The Australian Capital Territory branch of the Royal Australian Institute of Public Administration set down its own guidelines for the usefulness of annual reports. These were somewhat more forward-looking than the previous Government's guidelines, tabled in the Senate by Senator Sir John Carrick on 11 November 1982. I seek leave to have the former guidelines incorporated in Hansard.

Leave granted.

The document read as follows-


The following guidelines were determined in 1982 by the ACT Group of the Australian Institute of Public Administration to guide the review of Departmental annual reports for its annual award scheme. The Panel was asked to take account of these in assessing the information provided in annual reports on the activities of Departments.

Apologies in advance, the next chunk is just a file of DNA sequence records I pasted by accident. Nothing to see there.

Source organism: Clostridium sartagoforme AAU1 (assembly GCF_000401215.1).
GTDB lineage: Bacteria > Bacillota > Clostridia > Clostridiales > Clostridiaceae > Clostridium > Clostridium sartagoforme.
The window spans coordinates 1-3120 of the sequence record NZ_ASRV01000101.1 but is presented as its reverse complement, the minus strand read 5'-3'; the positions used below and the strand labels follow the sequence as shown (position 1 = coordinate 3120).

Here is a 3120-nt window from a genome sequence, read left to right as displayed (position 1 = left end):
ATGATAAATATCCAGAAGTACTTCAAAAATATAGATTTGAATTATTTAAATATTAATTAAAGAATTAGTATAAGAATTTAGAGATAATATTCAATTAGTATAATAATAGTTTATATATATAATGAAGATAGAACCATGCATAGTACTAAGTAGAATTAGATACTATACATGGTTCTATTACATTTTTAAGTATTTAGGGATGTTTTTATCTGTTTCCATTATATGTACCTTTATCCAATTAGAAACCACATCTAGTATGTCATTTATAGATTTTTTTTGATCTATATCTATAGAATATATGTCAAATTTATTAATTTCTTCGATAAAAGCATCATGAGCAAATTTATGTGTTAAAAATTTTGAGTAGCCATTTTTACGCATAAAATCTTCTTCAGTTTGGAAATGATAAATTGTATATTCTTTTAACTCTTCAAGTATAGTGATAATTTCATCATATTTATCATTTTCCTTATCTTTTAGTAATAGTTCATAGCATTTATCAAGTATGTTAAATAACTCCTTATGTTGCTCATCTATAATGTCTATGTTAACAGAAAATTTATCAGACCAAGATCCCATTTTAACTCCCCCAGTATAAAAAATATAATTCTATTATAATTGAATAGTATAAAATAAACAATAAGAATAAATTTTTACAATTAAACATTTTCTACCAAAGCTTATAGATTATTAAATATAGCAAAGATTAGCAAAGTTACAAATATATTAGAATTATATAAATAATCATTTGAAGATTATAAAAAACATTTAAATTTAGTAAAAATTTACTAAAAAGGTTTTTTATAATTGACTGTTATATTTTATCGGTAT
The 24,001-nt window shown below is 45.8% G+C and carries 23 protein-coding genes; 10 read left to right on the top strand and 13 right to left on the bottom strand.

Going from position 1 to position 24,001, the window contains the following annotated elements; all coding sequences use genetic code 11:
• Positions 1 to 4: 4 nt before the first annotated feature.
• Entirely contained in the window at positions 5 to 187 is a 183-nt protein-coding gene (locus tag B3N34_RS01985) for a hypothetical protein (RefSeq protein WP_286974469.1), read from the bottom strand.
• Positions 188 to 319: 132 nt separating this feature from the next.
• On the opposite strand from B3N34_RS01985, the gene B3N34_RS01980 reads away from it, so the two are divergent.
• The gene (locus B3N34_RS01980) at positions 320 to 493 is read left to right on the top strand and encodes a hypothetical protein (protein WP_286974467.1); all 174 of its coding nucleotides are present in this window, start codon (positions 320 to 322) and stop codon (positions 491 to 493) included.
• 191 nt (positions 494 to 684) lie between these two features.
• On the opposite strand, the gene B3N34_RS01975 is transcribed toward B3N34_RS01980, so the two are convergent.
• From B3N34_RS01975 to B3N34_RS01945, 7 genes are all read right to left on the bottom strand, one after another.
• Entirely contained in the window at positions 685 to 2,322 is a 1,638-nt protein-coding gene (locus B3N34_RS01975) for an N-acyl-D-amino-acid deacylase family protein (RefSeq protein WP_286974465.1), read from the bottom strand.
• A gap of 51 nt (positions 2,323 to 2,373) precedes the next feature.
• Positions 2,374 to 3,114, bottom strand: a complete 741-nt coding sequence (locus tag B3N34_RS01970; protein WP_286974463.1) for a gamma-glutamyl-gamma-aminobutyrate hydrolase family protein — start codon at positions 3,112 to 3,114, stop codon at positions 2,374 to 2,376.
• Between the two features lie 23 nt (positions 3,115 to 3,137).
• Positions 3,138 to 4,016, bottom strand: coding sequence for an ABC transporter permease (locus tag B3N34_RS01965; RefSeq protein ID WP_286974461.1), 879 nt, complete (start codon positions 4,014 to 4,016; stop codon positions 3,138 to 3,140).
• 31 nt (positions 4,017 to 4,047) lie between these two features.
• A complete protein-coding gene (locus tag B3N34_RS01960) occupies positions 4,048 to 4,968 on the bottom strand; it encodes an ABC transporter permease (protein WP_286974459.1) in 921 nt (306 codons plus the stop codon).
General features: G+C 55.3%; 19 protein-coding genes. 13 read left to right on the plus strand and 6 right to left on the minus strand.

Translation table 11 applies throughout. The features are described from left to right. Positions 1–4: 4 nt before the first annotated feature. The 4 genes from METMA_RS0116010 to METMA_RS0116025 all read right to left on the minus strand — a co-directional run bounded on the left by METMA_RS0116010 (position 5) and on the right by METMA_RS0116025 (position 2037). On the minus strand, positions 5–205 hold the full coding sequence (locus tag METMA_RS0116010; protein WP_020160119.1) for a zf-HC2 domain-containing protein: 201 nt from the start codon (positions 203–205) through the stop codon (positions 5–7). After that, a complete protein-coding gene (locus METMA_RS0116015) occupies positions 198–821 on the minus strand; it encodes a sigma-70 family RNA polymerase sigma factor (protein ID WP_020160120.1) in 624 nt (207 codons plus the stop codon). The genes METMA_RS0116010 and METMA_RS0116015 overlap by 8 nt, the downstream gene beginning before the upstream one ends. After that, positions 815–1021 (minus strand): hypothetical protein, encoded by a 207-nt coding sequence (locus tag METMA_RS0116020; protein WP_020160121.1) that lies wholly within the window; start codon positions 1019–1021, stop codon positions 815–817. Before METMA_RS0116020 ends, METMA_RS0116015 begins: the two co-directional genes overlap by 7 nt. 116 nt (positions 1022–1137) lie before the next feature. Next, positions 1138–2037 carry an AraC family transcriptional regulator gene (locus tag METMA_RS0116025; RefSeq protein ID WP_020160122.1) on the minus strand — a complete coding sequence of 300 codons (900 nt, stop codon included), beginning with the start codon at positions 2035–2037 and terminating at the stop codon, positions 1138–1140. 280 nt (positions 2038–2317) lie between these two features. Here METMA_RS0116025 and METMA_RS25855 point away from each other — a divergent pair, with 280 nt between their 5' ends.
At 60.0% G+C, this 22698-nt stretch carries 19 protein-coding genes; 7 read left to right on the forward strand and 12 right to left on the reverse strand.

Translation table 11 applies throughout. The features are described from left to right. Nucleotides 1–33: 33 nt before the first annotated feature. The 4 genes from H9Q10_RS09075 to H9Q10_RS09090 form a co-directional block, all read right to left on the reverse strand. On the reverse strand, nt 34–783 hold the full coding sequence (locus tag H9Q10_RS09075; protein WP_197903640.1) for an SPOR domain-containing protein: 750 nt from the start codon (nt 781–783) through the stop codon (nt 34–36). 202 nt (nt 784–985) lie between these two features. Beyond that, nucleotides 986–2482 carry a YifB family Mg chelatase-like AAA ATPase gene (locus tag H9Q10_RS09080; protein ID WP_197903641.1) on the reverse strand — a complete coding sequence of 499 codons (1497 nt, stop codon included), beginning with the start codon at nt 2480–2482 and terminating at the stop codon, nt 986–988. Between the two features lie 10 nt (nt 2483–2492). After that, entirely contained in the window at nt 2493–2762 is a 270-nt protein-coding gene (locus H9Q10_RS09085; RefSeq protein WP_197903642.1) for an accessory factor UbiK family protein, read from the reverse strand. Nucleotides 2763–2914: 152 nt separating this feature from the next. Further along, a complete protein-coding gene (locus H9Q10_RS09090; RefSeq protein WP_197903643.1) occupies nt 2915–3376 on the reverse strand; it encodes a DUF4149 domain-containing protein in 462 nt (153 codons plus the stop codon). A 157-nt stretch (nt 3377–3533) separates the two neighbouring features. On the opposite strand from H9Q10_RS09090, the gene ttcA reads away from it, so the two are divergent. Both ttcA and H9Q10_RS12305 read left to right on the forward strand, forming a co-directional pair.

1. Functions

(a) Description of the functions and objectives together with a statement of the specific services provided and the sectors of the community served.

(b) Departmental organisations chart, including regional and overseas offices and any advisory committees, and explanation of the particular functions carried out by each major unit.

2. Operations

(a) Narrative review of operations, including adequate comment on policy changes, present or proposed, together with a statement of the background to major policy decisions.

(b) Indication of the extent of achievement of objectives, in terms of efficiency and effectiveness, with quantitative measures where relevant.

(c) Discussion of possible future changes in the environment within which the Department operates and the impact this could have on policies and operations.

(d) Outline or research and development activites being undertaken and description of future actions or planned projects.

(e) Summary of any major legislative changes affecting the Department.

(f) Description of actions to ensure public awareness of Departmental activities. An indication of further publications and other sources of information produced by the Department and available to the public.